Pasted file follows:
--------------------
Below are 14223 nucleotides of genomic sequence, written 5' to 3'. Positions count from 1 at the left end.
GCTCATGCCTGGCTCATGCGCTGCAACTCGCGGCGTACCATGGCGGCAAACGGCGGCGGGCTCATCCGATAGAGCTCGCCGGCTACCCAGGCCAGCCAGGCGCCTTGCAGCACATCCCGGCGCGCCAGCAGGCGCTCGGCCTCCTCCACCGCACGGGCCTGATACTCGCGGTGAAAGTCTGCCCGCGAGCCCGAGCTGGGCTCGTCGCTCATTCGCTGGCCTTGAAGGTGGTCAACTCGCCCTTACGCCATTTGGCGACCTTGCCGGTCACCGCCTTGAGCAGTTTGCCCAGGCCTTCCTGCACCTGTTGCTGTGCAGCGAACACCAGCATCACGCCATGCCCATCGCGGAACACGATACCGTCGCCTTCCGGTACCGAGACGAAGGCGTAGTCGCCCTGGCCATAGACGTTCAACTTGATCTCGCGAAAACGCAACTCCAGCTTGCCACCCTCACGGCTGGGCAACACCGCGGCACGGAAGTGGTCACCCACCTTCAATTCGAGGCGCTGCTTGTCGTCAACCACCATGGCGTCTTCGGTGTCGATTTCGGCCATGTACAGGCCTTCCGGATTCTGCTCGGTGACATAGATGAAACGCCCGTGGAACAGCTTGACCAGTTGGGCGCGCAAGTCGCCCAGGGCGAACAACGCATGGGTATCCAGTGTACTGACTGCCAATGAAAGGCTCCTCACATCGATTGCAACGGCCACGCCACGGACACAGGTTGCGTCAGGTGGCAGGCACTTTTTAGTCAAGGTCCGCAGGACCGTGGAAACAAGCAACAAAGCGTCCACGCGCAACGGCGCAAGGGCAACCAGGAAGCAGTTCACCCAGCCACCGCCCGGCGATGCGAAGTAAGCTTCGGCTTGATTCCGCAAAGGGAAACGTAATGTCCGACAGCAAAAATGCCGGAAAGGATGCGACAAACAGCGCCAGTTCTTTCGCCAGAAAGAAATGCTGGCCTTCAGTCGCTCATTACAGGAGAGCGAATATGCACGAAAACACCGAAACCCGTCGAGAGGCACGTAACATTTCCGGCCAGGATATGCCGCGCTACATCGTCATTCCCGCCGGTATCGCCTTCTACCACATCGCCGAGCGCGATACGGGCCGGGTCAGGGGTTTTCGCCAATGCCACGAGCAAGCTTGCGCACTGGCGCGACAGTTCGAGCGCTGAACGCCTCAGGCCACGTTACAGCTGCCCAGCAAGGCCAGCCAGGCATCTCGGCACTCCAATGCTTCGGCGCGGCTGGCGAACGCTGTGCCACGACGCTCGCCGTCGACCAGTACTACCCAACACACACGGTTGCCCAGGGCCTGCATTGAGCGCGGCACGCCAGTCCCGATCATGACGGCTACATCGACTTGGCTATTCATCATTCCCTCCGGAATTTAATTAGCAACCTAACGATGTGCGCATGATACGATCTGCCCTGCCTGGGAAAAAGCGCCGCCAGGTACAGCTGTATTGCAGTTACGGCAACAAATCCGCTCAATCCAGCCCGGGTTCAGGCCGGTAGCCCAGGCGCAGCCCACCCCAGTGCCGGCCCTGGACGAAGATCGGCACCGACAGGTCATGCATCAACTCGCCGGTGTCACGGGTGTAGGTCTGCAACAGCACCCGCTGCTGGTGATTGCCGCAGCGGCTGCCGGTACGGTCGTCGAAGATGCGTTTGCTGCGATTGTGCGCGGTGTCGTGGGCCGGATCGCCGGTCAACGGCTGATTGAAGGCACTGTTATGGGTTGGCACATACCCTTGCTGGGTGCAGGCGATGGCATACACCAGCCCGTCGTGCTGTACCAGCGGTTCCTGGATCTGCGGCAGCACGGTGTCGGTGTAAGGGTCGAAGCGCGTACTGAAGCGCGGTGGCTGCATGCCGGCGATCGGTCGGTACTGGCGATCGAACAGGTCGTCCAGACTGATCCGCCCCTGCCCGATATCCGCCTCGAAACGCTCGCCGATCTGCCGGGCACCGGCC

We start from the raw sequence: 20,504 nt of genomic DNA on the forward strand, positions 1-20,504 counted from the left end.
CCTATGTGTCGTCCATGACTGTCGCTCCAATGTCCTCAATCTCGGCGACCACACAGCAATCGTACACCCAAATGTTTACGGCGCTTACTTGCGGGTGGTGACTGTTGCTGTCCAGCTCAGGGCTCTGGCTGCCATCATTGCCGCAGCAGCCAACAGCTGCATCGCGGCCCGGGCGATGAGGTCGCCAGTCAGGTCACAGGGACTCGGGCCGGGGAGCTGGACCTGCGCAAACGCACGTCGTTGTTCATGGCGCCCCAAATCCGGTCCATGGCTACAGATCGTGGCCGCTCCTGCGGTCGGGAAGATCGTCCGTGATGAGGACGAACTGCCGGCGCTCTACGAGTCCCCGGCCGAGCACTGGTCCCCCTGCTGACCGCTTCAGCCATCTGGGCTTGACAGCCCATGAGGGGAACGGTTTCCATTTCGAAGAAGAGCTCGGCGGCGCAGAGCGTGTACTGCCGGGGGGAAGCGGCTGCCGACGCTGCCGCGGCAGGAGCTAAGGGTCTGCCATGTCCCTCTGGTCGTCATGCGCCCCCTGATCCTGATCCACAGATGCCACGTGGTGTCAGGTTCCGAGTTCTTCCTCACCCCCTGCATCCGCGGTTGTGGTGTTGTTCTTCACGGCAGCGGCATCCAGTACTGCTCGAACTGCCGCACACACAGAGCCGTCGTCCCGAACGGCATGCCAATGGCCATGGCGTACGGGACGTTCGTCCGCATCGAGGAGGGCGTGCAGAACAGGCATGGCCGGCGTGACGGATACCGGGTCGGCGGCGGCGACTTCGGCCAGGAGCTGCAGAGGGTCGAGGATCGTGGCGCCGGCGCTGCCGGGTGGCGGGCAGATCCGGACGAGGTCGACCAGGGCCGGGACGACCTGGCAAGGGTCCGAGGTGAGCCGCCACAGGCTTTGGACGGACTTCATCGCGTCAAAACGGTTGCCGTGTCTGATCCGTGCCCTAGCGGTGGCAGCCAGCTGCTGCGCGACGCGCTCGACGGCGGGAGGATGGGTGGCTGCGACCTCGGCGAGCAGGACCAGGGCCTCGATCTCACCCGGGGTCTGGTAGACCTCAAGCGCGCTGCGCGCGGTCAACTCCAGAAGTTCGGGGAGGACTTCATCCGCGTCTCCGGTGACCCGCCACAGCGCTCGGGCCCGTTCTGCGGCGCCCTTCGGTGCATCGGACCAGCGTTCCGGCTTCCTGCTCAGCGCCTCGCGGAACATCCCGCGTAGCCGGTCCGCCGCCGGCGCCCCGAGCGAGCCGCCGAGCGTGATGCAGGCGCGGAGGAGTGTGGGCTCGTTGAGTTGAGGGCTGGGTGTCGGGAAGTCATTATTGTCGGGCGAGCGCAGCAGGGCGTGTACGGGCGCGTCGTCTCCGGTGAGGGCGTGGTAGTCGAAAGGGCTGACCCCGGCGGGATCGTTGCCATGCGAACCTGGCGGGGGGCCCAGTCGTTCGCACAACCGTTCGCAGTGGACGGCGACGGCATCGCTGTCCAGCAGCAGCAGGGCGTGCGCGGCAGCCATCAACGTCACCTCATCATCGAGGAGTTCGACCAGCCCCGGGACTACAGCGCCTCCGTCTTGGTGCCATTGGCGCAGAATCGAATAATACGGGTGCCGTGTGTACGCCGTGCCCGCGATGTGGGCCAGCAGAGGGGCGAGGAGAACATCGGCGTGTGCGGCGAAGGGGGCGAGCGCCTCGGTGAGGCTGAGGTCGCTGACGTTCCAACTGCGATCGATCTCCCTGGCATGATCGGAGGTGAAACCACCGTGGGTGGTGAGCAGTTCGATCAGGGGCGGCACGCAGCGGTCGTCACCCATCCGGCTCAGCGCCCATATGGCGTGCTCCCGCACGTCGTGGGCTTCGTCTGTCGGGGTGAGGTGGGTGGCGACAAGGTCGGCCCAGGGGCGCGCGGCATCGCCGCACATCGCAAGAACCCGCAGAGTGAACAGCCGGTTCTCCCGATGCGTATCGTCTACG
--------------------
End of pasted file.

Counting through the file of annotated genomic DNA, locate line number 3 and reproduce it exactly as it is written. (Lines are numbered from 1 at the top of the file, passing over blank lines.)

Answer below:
We start from the raw sequence: 20,504 nt of genomic DNA on the forward strand, positions 1-20,504 counted from the left end.